I recently left Facebook as well, but I was uninterested in any self-congratulatory artwork or dramatic fuck-you to the social platform. I hadn’t enjoyed my time on Facebook for a while, but Facebook had been such a large part of my life for 9 years. I don’t buy most complaints about it “not being real life,” or some useless addiction. As the largest social network in the world, Facebook is very much a part of real life, I just hadn’t felt like I was benefitting from that part of my life.   
 
My vague discontentedness with Facebook finally reached a boiling point in light of theiremotional contagion study. The highly controversial academic study was recently published, and it claims that Facebook had secretly manipulated the emotional state of nearly 700,000 of its users. I understood that Facebook’s main purpose is to make advertising dollars from it’s users, but this felt excessively creepy. And as VICE News has already reported, one of the study’s researches received funding from the Minerva initiative—helping the Pentagon study and quell social unrest—that made it all the more creepy. Yet I knew Briz would offer some insight beyond the most recent headlines. 

Continue

Can Science Find a Safe Replacement for Alcohol?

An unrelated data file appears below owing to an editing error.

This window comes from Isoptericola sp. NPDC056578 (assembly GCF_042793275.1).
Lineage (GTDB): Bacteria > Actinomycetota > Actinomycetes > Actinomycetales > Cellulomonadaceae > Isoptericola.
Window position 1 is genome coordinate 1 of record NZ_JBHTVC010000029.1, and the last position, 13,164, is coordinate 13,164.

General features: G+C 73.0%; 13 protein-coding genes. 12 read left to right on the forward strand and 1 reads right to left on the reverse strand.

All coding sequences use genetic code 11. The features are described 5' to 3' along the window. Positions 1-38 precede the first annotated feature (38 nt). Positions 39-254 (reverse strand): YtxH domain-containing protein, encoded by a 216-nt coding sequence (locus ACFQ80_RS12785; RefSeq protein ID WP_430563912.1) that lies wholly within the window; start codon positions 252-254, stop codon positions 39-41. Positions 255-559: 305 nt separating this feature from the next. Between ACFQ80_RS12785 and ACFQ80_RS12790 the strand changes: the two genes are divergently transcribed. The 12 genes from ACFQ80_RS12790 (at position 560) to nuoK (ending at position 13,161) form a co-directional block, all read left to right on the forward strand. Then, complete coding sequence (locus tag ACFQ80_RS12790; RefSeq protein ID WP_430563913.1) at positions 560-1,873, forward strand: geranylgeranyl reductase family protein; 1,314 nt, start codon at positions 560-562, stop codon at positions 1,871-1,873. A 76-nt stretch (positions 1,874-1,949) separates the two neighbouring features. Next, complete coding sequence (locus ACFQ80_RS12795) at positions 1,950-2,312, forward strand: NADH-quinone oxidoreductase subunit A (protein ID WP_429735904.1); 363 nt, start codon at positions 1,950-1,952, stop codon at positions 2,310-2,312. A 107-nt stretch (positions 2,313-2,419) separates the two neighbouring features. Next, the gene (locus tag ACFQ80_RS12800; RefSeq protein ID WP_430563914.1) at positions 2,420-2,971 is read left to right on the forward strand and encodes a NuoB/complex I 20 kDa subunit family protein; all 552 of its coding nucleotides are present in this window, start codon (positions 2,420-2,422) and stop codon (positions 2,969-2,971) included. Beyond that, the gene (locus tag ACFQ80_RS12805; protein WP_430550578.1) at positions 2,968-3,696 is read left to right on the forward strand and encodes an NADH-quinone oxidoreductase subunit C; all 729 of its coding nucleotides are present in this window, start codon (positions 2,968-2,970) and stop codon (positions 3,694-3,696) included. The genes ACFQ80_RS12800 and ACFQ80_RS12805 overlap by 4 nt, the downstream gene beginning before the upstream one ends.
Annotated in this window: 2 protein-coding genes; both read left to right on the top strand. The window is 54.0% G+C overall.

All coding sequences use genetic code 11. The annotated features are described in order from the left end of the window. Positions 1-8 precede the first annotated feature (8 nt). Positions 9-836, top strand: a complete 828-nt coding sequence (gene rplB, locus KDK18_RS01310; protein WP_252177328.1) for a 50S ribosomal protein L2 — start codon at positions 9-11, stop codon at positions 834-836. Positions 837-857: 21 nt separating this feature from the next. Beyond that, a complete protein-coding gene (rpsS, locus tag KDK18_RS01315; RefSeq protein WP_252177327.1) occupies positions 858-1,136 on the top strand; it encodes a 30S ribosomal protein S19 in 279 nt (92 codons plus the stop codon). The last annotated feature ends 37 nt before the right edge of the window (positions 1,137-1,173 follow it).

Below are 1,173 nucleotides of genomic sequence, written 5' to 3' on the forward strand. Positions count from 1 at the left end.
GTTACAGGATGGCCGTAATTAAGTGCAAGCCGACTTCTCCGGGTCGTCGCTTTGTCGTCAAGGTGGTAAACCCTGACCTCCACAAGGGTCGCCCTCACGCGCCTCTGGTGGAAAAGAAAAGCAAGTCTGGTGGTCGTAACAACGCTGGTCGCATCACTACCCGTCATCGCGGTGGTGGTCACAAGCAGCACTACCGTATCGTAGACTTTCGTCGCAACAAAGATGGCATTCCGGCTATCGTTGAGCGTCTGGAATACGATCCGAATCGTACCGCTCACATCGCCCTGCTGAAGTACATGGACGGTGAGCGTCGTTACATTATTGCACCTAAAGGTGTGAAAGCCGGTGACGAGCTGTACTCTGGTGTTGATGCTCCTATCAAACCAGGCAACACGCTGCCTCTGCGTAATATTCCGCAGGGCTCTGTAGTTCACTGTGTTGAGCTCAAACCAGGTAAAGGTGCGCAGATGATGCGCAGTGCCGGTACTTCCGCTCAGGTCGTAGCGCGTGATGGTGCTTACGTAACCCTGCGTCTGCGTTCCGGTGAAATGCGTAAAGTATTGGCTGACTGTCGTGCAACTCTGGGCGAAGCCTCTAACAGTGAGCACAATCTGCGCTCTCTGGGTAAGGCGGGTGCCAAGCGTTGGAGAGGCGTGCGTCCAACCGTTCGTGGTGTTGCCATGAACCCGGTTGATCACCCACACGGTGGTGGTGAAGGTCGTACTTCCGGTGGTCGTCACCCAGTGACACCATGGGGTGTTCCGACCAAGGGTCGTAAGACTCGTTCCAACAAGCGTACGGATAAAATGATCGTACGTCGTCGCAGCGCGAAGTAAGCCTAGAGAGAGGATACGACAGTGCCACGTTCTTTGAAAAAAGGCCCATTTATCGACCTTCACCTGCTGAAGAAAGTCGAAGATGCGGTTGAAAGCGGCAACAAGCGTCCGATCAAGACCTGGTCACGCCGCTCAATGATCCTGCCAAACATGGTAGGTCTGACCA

There is a knot of pain just behind my right eye that throbs in time with my pulse. My eyes feel raw. My mouth is dry. Last night’s booze-induced heroics are a distant memory. In the harsh light of day, I feel simply terrible, and yet, next weekend, I’m liable to do it all over again.
When it comes to legal intoxicants, alcohol is essentially the only choice available. It is the world’s most widely used drug, and can be safely deemed toxic, addictive, and linked to violent behavior. As the failed American experiment with alcohol prohibition in the 1920s and 30s demonstrated, the desire for easy intoxication will seemingly always be a part of our society. But with a massive pharmacopeia and scientific infrastructure at our disposal, why do we still rely on such an imperfect means to accomplish that goal?
That imperfection was on display in a study released last week by the Center for Disease Control (CDIC). Their researchers have determined excessive drinking to be responsible for the deaths of 1 in 10 working-age adults in the US. In total, 88,000 Americans die every year from alcohol.
Continue

Can Science Find a Safe Replacement for Alcohol?